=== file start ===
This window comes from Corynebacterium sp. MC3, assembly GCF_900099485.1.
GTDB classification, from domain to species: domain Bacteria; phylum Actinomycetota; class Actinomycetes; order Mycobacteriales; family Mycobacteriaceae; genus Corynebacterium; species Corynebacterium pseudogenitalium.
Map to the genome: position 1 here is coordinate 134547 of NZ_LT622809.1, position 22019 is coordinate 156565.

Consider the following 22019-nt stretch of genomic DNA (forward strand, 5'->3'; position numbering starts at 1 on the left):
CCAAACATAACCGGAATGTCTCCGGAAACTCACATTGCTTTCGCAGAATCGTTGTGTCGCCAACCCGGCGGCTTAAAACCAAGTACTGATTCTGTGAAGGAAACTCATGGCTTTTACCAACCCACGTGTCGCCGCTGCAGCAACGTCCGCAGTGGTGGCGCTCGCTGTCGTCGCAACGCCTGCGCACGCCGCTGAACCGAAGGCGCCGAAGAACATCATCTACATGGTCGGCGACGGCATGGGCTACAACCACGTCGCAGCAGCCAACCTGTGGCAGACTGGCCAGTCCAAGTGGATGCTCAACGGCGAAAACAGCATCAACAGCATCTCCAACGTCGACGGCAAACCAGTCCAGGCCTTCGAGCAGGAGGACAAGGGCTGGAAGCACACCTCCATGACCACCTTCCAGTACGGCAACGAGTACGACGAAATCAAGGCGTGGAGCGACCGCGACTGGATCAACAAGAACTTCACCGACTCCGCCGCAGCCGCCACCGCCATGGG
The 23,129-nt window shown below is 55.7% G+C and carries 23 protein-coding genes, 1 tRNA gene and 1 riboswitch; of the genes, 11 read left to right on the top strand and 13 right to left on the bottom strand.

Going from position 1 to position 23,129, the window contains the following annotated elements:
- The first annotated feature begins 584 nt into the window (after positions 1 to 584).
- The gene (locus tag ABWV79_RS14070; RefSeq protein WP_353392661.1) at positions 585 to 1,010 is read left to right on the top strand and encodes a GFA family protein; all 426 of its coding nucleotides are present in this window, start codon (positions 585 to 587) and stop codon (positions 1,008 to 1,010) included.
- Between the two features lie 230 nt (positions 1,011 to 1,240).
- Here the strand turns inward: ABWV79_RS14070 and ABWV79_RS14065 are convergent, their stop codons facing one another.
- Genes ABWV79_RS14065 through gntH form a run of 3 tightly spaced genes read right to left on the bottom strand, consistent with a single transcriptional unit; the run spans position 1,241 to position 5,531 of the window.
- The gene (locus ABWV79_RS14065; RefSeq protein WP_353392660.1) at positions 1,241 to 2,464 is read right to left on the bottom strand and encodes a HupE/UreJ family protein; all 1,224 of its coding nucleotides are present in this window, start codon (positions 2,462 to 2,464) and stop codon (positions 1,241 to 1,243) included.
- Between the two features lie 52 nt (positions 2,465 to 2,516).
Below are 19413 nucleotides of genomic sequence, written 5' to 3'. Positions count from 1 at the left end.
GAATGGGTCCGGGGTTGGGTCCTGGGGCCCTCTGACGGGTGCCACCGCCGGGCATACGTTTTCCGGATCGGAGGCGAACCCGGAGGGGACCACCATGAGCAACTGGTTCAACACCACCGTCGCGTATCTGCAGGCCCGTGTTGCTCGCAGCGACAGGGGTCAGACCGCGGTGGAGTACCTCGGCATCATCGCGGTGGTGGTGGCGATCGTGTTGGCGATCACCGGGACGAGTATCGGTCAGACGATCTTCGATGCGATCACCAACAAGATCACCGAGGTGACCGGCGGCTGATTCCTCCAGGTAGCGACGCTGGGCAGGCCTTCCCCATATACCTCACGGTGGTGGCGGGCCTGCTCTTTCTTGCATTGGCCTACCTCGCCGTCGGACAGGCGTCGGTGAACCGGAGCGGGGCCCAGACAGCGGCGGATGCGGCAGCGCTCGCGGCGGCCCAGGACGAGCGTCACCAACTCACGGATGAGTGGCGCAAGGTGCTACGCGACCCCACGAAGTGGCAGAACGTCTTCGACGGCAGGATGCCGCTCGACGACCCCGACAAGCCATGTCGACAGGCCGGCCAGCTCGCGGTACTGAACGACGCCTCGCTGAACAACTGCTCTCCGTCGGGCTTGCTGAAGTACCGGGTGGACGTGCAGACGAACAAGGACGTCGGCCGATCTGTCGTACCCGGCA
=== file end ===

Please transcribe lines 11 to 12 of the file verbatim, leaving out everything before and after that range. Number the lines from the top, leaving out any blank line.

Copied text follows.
- Here the strand turns inward: ABWV79_RS14070 and ABWV79_RS14065 are convergent, their stop codons facing one another.
- Genes ABWV79_RS14065 through gntH form a run of 3 tightly spaced genes read right to left on the bottom strand, consistent with a single transcriptional unit; the run spans position 1,241 to position 5,531 of the window.